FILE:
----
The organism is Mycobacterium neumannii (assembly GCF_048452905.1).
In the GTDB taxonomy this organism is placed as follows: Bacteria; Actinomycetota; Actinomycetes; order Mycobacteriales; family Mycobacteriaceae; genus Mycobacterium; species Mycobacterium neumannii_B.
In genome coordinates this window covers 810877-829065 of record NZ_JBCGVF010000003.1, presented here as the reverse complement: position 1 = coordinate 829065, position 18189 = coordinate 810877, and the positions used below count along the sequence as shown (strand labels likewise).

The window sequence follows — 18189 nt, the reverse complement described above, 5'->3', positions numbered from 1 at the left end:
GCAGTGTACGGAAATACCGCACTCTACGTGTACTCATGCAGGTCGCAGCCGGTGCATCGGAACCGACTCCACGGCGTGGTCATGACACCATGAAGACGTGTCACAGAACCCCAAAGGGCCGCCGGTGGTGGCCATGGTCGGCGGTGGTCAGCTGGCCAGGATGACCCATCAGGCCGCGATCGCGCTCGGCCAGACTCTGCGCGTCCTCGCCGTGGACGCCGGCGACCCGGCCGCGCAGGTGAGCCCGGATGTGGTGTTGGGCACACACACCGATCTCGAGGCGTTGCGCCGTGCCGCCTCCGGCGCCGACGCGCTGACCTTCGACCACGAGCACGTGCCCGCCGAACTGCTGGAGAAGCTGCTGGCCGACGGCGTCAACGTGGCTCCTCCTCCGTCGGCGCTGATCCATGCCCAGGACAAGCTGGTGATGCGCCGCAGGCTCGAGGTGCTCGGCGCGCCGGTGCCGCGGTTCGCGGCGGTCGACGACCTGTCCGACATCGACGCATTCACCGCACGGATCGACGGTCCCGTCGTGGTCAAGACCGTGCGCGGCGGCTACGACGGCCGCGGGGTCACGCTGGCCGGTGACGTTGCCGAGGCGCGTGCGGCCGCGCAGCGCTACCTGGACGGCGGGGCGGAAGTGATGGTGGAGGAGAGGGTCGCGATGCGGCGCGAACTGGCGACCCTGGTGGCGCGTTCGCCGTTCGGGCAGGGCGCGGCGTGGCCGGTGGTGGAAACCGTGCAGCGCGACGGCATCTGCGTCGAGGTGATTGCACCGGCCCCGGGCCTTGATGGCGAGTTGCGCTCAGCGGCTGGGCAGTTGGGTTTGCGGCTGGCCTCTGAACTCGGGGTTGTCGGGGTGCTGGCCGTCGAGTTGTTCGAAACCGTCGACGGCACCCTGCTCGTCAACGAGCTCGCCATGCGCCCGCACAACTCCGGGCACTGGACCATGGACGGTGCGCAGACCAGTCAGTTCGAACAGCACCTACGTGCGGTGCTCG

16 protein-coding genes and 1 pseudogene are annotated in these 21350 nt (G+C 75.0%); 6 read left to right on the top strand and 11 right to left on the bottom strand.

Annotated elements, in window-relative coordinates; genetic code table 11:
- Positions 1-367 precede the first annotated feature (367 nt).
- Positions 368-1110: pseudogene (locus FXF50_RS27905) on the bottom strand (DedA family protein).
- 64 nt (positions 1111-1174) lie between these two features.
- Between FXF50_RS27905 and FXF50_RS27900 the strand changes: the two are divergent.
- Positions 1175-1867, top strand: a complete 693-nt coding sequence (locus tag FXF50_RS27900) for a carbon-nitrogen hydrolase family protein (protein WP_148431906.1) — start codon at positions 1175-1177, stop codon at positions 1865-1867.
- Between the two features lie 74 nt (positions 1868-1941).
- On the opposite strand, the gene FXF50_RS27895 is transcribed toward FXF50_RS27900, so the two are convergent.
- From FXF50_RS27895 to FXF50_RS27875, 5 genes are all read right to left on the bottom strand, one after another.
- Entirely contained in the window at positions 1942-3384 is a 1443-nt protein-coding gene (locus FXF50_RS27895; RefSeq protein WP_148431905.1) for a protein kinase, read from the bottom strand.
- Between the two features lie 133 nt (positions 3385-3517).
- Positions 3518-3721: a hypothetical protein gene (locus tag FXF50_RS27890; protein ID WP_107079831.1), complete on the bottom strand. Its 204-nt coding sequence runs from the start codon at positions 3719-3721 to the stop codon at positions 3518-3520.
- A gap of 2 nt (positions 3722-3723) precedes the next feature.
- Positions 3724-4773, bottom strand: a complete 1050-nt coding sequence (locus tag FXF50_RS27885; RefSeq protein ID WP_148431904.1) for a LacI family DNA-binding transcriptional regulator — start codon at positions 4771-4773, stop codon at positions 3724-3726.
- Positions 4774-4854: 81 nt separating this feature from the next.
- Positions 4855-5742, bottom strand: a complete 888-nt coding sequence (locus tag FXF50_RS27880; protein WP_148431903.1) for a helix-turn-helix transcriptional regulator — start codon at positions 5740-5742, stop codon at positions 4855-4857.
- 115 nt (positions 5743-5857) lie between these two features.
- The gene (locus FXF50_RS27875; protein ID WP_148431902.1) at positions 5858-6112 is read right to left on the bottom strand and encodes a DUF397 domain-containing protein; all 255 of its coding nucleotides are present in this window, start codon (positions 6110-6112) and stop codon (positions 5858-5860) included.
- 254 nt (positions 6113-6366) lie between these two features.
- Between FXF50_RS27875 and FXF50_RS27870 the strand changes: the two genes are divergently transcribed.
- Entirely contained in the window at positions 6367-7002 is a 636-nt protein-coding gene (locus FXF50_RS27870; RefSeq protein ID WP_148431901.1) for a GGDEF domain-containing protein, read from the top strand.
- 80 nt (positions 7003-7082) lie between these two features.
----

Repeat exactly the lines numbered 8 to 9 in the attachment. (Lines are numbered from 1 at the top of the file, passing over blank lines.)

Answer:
- Positions 1-367 precede the first annotated feature (367 nt).
- Positions 368-1110: pseudogene (locus FXF50_RS27905) on the bottom strand (DedA family protein).